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user ratings (201)
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other reviews of this album
Dr Dave De Sylvia STAFF (1)
Robbed of their most distinctive performer, Hawthorne Heights no longer stand out from a swathe of e...


Comments:Add a Comment 
foreverendeared
August 9th 2008



14678 Comments


good review and a somber album that i will be avoiding

Willie
Moderator
August 9th 2008



15774 Comments


Great review. I bought their first two and they were semi-enjoyable, but I think I'm done with this band.

Digging: Teramaze - Esoteric Symbolism

Electric City
Staff Reviewer
August 9th 2008



15693 Comments


I was gonna review this but I couldn't force myself to review Black Kids and then Hawthorne Heights it would just be too painful. Not interested at all.

The Jungler
August 9th 2008



4827 Comments


stopped reading when i saw that you called this underwhelming but still rated it higher than Circle Takes the Square.

The Jungler
August 9th 2008



4827 Comments


in this review, you do not justify giving this album a 3 at all. you focus heavily on their guitarist's death (understandable, but still) and don't really talk about the music or the quality of the music much. there is a paragraph poor lyrics (negative), how the band is watered down and back to square one (negative?) and how the attempts at variety don't work well (negative).

outside of saying it isn't their worst record, you don't really talk about what you find good in the album. and because Hawthorne Heights are disliked on this website, and you seem to like them, you sort of need to do that.

edit: didn't notice you said well-executed and catchy. still, that's just one typo-ed sentence in an entire review.This Message Edited On 08.09.08

parvenu
August 9th 2008



19 Comments


yeah but their guitarist died!

Willie
Moderator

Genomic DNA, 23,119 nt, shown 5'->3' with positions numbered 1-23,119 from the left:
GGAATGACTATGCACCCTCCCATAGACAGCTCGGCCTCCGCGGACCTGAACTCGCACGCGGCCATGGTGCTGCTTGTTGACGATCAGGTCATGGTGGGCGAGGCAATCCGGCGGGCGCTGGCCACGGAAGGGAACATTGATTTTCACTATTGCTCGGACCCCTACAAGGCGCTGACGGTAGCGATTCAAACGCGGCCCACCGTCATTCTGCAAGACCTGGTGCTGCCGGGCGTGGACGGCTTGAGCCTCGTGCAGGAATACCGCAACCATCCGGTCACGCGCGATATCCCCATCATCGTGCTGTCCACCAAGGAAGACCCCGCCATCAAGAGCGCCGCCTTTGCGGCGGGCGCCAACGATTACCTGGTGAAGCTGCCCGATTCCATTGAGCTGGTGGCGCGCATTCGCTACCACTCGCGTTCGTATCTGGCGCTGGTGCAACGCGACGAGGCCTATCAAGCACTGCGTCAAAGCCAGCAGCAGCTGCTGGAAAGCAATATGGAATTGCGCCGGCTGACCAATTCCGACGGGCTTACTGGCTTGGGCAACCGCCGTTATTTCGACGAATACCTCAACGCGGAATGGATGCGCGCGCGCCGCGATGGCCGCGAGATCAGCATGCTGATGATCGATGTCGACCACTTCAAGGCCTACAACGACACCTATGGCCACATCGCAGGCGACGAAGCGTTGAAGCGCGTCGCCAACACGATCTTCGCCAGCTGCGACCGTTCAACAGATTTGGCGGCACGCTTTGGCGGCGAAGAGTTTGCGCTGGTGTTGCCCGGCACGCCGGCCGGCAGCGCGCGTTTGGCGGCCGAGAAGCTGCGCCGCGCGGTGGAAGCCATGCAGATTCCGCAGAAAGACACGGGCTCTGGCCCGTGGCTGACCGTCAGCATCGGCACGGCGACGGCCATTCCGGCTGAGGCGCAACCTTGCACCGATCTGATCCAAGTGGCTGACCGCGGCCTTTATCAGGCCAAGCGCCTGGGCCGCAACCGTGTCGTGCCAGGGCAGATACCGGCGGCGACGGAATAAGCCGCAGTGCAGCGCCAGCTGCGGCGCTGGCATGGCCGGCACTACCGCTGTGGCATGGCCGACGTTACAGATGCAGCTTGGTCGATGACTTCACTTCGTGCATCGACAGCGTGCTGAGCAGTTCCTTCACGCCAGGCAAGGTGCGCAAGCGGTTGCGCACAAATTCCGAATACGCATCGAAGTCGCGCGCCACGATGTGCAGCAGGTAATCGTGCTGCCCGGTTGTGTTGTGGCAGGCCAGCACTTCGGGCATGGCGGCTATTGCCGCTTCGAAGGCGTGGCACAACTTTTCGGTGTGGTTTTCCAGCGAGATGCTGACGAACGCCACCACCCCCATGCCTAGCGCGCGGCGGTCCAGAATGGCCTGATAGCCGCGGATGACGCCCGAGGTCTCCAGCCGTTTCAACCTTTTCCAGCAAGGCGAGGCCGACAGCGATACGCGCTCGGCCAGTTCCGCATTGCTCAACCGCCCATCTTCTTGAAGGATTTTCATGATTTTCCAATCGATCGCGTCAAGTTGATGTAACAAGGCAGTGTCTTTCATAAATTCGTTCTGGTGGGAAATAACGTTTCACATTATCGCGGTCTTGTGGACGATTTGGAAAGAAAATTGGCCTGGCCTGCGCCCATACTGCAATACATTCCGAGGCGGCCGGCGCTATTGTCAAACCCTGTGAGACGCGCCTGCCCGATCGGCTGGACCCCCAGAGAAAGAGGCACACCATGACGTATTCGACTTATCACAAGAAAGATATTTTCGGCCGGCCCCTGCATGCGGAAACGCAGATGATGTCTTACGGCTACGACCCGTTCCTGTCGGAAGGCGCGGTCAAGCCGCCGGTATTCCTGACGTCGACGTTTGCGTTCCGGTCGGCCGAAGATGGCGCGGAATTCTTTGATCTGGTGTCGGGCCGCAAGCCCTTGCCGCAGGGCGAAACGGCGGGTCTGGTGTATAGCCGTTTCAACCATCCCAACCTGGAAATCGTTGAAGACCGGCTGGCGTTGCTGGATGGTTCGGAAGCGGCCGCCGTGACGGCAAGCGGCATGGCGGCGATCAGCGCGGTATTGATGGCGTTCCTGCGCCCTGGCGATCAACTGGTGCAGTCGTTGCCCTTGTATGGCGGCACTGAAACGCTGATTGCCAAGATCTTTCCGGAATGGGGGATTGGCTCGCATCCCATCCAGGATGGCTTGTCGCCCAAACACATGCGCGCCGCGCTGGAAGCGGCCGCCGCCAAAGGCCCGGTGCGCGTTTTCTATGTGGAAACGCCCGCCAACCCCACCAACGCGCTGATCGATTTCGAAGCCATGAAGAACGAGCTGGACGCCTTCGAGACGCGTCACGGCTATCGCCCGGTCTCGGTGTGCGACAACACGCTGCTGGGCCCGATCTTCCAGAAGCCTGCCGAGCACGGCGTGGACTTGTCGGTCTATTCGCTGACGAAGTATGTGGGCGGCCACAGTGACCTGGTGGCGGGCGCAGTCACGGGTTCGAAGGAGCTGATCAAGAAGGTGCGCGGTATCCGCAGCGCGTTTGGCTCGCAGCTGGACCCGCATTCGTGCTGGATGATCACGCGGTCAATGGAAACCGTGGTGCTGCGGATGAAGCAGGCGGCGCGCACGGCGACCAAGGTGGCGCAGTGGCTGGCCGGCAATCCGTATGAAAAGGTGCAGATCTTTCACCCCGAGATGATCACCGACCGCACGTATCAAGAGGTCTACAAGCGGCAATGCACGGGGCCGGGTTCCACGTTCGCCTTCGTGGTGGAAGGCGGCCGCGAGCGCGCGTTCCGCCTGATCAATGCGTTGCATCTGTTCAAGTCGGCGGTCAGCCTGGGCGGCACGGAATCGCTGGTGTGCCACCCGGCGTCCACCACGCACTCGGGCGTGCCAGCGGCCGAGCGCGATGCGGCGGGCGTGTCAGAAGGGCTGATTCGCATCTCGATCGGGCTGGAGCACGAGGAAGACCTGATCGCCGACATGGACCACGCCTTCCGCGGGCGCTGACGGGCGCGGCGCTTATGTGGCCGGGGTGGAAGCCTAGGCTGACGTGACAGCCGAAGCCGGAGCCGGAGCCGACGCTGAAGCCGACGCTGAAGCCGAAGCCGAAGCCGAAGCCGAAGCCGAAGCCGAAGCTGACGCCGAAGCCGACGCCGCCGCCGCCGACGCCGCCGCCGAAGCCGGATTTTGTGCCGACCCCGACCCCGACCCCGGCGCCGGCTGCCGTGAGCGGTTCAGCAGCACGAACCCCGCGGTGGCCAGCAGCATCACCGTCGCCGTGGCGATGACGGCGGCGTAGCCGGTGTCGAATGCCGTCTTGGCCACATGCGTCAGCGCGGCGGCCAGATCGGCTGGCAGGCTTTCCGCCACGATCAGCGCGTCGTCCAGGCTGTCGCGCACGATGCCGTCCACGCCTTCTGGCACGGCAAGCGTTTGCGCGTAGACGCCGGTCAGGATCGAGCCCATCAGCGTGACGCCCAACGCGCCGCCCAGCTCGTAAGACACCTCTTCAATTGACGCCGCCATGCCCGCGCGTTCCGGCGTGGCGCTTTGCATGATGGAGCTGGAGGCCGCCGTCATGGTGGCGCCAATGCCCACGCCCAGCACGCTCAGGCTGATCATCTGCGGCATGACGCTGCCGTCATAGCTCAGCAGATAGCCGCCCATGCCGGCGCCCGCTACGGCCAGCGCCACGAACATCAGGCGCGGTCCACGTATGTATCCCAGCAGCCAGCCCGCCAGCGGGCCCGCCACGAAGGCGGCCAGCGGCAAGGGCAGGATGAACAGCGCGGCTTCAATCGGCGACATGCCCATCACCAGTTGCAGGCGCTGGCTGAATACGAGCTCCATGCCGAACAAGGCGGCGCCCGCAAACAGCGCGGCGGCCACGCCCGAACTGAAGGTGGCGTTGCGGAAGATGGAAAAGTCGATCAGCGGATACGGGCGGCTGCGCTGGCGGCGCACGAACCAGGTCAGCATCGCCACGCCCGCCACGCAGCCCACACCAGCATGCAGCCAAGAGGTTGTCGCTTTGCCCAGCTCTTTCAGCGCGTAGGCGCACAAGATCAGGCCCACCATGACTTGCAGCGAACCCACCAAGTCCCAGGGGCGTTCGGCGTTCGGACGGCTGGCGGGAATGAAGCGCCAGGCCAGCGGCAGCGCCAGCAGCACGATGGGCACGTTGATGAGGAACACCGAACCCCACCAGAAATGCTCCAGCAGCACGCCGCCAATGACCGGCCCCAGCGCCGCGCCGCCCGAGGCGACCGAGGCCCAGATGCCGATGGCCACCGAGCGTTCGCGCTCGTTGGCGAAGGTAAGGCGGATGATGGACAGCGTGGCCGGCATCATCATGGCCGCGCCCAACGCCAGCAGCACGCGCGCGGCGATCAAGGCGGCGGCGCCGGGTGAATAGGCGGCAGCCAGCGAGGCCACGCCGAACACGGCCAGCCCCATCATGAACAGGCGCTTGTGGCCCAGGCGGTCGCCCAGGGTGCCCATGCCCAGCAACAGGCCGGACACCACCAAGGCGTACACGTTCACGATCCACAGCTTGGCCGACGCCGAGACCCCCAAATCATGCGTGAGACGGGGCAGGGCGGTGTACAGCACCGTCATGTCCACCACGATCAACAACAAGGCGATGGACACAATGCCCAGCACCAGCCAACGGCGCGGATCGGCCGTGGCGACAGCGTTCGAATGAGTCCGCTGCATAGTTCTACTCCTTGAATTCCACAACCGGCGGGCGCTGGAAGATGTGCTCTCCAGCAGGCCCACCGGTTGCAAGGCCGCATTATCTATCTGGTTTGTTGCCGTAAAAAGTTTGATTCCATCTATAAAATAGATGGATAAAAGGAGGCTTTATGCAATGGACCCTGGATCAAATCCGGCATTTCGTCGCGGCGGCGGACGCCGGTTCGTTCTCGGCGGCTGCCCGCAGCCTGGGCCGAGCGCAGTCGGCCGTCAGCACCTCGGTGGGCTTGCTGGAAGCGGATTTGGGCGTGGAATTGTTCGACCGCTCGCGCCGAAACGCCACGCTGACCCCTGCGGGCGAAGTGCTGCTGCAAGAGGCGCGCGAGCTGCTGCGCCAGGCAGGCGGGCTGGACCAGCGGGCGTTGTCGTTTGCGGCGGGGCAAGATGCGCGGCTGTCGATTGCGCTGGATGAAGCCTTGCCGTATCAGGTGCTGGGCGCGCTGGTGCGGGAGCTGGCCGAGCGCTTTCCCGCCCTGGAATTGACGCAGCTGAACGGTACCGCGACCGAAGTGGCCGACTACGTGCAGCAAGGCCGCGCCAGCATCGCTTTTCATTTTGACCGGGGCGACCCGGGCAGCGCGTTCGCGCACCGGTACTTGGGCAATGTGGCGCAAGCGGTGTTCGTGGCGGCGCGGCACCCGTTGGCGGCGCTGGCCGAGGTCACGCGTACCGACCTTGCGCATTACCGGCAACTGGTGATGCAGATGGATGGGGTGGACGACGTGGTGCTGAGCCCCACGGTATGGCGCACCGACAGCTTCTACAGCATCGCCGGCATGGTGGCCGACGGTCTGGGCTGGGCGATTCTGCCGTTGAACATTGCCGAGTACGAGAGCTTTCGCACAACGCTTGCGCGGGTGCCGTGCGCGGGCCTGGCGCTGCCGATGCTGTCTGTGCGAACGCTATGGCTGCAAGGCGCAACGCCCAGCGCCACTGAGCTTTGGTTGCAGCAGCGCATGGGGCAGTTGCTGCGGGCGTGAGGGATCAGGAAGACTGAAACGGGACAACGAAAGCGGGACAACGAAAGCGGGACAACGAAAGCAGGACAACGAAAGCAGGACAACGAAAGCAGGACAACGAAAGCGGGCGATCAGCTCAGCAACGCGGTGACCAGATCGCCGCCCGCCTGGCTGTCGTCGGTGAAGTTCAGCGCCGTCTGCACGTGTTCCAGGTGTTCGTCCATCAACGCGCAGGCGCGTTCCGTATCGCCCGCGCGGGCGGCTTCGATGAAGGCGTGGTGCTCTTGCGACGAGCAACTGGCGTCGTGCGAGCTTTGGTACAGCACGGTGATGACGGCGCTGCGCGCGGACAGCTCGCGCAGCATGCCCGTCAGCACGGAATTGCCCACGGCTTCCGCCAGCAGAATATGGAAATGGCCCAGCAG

August 9th 2008



15774 Comments


I don't see the problem with him focusing heavily on the guitar player's death if it had a huge influence on the direction and sound of this album. I haven't heard it, but according to this review it did have a huge impact.

zulop
August 9th 2008



155 Comments


Good review, terrible band

ToWhatEnd
August 9th 2008



3172 Comments

Album Rating: 3.0

Yeah I do agree with your rating but zee Jungler is right, this review does not read like a 3. I'll probably be submitting my review of this later in the week.

HispanicImpressions
August 9th 2008



121 Comments


Good review

Apparently the guitarist died!

AtavanHalen
August 9th 2008



17927 Comments

Album Rating: 2.0

Hey Jungler, fair calls. I guess I've always been a bit of a Hawthorne Heights fan. The reason I've given this a three is because the same-y songs on here aren't necessarily bad. They're just not as good as they could be. The songs that show some progression as well, like "Sugar in the Engine" are actually really good, too. Like I said, this could go one of two ways from this point.
Thanks for checking this review out. I can't believe another Dave did the exact same thing within hours of mine!

brandtweathers
August 9th 2008



2009 Comments


There is no question of the band’s sincerity, but it’s a little upsetting that this is the very best they could come up with for Casey


this could very well signal the end of the band completely. Whilst many of the band’s detractors will hope and pray for the latter, the former is still a viable option. After all, isn’t that what Casey would have wanted?


really enjoyed the review but this stuff is crossing something


AtavanHalen
August 9th 2008



17927 Comments

Album Rating: 2.0

Are you saying that the two paragraphs contradict one another?

brandtweathers
August 9th 2008



2009 Comments


absolutely not. just felt like the first was a bit questionable and the second presumptive.
from a humanist stance, in addition

AtavanHalen
August 9th 2008



17927 Comments

Album Rating: 2.0

First one: You have to hear the song to understand.
Second one: I'm positive Casey would have wanted the band to continue on.

brandtweathers
August 9th 2008



2009 Comments


first one: i have
second one: read it wrong and thought it was saying the opposite. you and dave are correct

chickenfish
August 9th 2008



1008 Comments


You know what I think is pathetic and gay, when people speculate what Casey would say.

brandtweathers
August 9th 2008



2009 Comments


ahhhh here comes dr chickfish. i fuggin love your cynical input each time

AtavanHalen
August 9th 2008



17927 Comments

Album Rating: 2.0

S'all good, I don't really take Chickenfish seriously anyway.

brandtweathers
August 9th 2008



2009 Comments


hahahahaha wrong
if this was an underoath sitch then that wouldve been epic